Sudanese grocer Mohammed Ibrahim complains that his regular clients are now buying only basic items such as beans, lentils, sugar and cooking oil.
Everything else, the 50-year-old father of four laments, is gathering dust on the shelves of his shop in the Qadissiyah district of Khartoum, Sudan's capital. And that’s merely one of his problems.
A year ago — shortly before military ruler Gen Abdel Fattah Al Burhan seized power in a military takeover on October 25 that upended Sudan’s democratic transition — the rent of Mr Ibrahim's shop was 20,000 pounds ($35).
It is now 80,000 pounds, he says.
“I am not doing enough business to cover the rent and the running expenses of my family," he tells The National. "I am thinking of giving up the store and starting a small neighbourhood eatery to make ends meet.
“All I care about is putting food on the table and for me and my family to be safe. Al Burhan must go. Our lives became something akin to a slow death since he took over.”
Twelve months on from the takeover, Mr Ibrahim’s economic hardship is only too common among the Afro-Arab country’s 44 million people.
Sudan is mired in chaos and violence, teetering on the brink of an economic meltdown and languishing in international isolation similar to that felt during dictator Omar Al Bashir’s three decades in power.
That takeover ended a unique two-year partnership between the military and pro-democracy groups in a transitional government that took office soon after Mr Al Bashir was removed from power in April 2019, amid a wave of street protests against his 29-year rule.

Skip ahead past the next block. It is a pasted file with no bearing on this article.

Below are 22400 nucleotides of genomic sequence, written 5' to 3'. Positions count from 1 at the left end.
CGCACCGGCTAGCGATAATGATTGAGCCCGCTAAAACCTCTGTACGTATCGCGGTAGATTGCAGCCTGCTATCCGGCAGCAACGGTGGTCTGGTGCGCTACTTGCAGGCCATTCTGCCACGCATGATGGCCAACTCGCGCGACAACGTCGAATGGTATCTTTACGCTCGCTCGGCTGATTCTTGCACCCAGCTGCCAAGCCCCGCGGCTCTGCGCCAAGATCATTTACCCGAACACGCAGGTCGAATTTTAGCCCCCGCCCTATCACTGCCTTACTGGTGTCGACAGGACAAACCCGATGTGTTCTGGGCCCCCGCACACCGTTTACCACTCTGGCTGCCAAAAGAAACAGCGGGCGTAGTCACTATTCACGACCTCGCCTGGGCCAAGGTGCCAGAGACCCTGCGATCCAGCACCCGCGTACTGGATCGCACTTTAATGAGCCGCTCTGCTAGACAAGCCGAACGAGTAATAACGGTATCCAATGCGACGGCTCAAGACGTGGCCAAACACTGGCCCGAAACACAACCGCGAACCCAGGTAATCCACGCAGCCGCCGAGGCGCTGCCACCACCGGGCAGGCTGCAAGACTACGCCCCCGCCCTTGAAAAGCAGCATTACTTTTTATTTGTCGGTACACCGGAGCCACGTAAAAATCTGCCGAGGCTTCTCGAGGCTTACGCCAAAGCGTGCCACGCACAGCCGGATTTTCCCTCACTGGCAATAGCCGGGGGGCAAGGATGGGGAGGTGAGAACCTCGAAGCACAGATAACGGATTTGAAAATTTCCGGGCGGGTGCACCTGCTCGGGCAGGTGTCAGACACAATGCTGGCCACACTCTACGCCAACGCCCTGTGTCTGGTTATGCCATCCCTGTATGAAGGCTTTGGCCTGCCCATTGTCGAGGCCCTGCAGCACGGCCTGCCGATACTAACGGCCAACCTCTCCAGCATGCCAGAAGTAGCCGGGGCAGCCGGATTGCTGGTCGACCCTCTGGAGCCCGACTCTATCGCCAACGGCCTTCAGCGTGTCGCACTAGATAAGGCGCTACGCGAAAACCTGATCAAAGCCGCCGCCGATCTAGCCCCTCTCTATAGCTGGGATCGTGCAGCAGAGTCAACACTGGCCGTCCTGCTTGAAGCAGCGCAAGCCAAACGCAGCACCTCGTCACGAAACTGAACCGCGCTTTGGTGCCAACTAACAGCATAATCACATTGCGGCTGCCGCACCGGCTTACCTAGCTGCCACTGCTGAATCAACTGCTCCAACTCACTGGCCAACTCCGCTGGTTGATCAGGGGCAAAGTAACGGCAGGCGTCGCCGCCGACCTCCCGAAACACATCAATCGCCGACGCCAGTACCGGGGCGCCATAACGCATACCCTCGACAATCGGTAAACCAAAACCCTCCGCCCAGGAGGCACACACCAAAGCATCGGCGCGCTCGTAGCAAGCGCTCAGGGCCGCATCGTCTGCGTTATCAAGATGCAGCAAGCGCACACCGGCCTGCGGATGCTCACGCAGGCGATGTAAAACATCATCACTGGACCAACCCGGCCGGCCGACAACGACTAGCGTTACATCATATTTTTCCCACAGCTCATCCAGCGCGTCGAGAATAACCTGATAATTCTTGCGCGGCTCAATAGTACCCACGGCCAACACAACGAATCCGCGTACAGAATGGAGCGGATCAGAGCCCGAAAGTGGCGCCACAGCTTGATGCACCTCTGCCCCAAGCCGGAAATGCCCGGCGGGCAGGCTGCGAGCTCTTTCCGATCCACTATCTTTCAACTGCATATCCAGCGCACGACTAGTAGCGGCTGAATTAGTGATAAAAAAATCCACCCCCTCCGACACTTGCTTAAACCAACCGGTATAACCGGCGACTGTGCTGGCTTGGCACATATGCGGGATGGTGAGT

The 2021 power grab sparked a wave of anti-military rallies that has drawn millions to the streets across the nation. The protests have been met with deadly violence by security forces acting at the behest of the generals. At least 117 have been killed and 6,000 injured.
The country then plunged into its worst economic crisis in living memory, a dire state brought about partially by the suspension of billions of dollars’ worth of western aid in response.
People leaving in droves
The chaos that followed has reignited deadly sectarian and tribal feuds in the nation’s western and southern regions, with hundreds killed and tens of thousands displaced.
Affecting millions of poor Sudanese, the takeover ended a programme funded by the EU that gave the most vulnerable a monthly stipend of $5 to help them cope with soaring prices.
“We have learnt to cope with the hardships we face in our daily life," said Sulaima Ishaq, a women rights’ campaigner who participated in the uprising against Al Bashir from December 2018 to April 2019.
"Most of us have no clue what the next day will bring. No one can look ahead, let alone plan ahead.
“You can see frustration on the face of everyone. People are leaving the country in droves, escaping economic hardship and seeking safety for their young ones. They are restarting their lives elsewhere.”
Daoud Abdul Aziz, a member of the pro-democracy Resistance Committees — a hardline rank-and-file movement — echoed Ms Ishaq’s sentiments.
“Al Burhan has virtually no support outside a circle of army loyalists,” he said. "He is in power courtesy of the firepower available to him. What future do we have with people like him in power? It’s not pessimism, but what future do we really have?”
Now Sudan’s de facto head of state, Gen Al Burhan, insists seizing power was meant to correct the course of the revolution, spare the nation a civil war and restore the prestige and respect the armed forces deserve.
“They claimed the coup to be a corrective measure when in reality it was a historical conspiracy,” said Rehab Fadl Al Sayed, a pro-democracy activist and a political researcher. “They said they wanted to correct the course of the democratic transition, but ended up crushing the entire process along with the aspirations of the Sudanese people.”